The "Cries of London" was also a recurring theme in European painting. In the mid 1700s, the English water-colourist, Paul Sandby created a series entitled London Cries depicting English shopkeepers, stall-holders and itinerant street vendors. The Dutch engraver, Marcellus Laroon began working in London in the mid-1700s where he produced his most famous work, the series, The Cryes of London. William Hogarth's "The Enraged Musician" depicts a musician driven to despair by the cries of street vendors. The Flemish engraver and printmaker, Anthony Cardon, spent time in England in the 1790s where he produced a series of engravings of London's street sellers, known as the Cries of London. Francis Wheatley, the English painter, who had been born in Covent Garden and was well acquainted with London's street life, exhibited a series of artworks, also entitled Cries of London, between 1792 and 1795. Augustus Edwin Mulready, made his reputation by painting scenes of Victorian life which included street sellers, urchins and flower sellers. By the 18th century, card sets were being decorated with coloured woodcuts in the Street Cries genre and in the late 19th and early 20th centuries the images of Cries were being used on cigarette cards and other advertising cards. For example, John Players' cigarettes produced two series of advertising cards entitled Cries of London in 1913 (1st series) and 1916 (2nd series). Grenadier cigarettes also produced a two sets entitled Street Cries, one in 1902 and another in the post-war period.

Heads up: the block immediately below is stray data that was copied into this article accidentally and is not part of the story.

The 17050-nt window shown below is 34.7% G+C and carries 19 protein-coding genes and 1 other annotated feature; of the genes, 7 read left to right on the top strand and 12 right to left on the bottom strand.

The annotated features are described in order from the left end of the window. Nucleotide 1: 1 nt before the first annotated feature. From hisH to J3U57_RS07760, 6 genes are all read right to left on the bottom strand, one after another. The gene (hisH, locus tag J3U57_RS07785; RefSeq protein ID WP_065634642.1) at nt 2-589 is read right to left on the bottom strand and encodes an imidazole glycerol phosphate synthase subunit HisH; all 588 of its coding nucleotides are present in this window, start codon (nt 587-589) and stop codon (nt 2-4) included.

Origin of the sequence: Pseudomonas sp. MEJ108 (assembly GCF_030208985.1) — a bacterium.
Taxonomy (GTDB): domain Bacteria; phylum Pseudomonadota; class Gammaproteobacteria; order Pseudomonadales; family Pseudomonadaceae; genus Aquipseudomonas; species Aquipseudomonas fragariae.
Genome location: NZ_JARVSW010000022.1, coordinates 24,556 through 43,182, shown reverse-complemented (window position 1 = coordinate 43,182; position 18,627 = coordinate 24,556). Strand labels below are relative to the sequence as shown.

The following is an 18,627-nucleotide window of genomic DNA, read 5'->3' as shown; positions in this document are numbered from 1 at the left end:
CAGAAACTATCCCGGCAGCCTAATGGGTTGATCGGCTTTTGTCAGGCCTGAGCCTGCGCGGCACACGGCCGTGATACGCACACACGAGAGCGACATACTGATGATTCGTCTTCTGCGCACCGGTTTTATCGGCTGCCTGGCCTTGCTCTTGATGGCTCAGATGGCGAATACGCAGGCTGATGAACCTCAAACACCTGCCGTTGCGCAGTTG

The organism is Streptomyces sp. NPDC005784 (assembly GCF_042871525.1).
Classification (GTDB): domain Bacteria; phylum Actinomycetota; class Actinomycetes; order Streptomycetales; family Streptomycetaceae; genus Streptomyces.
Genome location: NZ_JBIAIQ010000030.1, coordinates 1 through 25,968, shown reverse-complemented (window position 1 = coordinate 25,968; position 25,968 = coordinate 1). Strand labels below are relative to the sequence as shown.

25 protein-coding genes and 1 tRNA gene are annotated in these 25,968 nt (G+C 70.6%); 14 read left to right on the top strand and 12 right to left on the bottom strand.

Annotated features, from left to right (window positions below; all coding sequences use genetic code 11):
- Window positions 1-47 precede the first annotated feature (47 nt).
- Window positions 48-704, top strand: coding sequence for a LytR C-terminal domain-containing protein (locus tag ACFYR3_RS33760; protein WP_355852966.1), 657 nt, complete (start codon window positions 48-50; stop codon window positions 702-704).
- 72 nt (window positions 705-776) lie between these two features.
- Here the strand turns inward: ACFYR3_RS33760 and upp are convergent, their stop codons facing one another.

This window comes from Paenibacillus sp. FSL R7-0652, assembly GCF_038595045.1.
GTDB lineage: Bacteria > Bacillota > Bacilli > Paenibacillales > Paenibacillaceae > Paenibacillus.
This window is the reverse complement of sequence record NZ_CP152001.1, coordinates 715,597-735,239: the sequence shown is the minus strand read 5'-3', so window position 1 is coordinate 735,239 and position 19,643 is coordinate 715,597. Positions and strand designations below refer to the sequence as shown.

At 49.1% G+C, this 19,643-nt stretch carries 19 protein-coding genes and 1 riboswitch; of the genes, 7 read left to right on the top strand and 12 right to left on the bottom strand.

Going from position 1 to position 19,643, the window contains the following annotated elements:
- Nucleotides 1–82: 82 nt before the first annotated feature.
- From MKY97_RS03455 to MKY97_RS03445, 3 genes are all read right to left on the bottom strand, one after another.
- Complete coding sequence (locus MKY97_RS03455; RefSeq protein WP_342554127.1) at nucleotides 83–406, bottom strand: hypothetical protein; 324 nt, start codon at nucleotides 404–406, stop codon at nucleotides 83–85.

Selected engravings from popular books written on the subject of street cries published in the 17th, 18th and 19th centuries
"Buy my fat Chickens" engraving by Marcellus Laroon from Cryes of the City of London Drawne after the Life 1687
"Buy a White Lone, a Iack Line, or a Cloathes Line" engraving by Marcellus Laroon from Cryes of the City of London Drawne after the Life 1687
The Enraged Musician by William Hogarth, 1741
"Lights for the Cats, Liver for the Dogs" from the London Cries series by Paul Sandby, c. 1770